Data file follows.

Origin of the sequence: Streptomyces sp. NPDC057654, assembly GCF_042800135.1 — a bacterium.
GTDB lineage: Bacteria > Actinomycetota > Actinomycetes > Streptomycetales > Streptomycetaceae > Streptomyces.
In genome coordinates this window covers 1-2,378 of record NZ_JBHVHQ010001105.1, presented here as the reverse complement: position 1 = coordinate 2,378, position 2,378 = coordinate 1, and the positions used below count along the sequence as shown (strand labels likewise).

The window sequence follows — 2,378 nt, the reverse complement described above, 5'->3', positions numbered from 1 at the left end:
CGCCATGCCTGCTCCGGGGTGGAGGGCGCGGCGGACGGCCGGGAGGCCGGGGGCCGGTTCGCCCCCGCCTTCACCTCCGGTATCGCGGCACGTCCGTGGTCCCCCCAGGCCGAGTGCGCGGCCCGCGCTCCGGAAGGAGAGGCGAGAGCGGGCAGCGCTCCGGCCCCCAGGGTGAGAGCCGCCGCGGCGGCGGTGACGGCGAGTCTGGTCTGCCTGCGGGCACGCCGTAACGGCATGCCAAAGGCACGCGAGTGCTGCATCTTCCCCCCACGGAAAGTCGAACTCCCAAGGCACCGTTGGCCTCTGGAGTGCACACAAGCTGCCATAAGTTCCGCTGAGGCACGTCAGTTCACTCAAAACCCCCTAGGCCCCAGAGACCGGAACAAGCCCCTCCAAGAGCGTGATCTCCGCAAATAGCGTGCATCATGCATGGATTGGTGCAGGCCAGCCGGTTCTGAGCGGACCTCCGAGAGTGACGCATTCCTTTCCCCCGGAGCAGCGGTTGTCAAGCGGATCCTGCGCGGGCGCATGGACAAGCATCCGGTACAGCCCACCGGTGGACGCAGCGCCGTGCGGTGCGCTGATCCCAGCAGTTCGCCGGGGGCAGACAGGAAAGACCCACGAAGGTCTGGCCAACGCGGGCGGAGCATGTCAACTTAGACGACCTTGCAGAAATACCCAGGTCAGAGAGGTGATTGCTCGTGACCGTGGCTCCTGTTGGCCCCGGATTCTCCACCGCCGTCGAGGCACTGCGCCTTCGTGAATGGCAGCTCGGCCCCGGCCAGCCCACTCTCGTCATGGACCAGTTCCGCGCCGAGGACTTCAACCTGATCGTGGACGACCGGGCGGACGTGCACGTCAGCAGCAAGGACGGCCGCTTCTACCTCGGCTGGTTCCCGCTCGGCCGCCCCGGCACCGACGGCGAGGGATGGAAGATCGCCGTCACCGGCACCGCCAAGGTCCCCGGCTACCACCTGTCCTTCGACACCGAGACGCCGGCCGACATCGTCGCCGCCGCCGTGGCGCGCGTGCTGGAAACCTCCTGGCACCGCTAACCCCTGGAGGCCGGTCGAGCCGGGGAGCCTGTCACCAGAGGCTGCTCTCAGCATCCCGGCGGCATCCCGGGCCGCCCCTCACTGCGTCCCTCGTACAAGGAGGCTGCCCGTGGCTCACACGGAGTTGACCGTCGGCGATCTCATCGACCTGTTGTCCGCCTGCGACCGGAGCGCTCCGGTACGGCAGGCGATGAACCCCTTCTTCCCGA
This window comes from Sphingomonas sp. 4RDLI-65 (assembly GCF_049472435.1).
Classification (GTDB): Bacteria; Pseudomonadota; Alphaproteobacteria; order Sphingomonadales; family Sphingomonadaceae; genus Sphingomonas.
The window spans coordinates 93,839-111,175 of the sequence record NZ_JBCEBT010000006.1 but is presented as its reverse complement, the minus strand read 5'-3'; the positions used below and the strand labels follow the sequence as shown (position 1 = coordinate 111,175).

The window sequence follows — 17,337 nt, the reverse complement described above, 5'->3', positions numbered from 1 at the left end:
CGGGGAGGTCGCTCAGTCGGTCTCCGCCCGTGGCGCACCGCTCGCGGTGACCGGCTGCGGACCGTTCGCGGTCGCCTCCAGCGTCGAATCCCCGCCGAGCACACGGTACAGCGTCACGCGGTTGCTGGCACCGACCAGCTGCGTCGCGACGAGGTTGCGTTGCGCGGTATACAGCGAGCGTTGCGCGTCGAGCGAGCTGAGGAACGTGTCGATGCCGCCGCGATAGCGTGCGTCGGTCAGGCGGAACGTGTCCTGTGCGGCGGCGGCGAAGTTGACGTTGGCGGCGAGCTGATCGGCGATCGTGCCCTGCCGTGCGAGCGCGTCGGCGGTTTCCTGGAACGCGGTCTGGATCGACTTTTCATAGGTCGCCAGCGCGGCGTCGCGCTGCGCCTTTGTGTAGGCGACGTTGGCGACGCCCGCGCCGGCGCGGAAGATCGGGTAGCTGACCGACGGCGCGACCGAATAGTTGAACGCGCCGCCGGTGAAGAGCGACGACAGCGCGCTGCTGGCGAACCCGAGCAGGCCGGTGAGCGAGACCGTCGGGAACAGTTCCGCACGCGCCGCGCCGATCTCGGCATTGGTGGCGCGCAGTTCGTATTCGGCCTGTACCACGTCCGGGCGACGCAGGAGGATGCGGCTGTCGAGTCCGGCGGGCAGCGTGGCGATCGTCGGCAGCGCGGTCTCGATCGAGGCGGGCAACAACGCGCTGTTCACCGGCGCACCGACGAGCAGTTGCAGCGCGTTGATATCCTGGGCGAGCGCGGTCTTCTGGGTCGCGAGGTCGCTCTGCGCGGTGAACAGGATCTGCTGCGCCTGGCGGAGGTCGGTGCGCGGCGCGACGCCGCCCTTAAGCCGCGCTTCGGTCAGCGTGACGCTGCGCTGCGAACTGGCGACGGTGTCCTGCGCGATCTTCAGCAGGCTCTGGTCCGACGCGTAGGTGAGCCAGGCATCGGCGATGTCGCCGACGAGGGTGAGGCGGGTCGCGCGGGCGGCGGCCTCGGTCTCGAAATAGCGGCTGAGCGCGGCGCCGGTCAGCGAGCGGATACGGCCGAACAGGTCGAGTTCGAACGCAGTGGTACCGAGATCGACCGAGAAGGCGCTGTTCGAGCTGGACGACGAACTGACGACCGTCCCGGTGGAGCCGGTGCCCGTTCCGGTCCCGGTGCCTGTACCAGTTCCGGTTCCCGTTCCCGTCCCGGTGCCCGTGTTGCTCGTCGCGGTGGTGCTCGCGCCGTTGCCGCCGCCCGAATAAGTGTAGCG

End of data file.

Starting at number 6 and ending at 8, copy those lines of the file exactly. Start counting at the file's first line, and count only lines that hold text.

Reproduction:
This window comes from Sphingomonas sp. 4RDLI-65 (assembly GCF_049472435.1).
Classification (GTDB): Bacteria; Pseudomonadota; Alphaproteobacteria; order Sphingomonadales; family Sphingomonadaceae; genus Sphingomonas.
The window spans coordinates 93,839-111,175 of the sequence record NZ_JBCEBT010000006.1 but is presented as its reverse complement, the minus strand read 5'-3'; the positions used below and the strand labels follow the sequence as shown (position 1 = coordinate 111,175).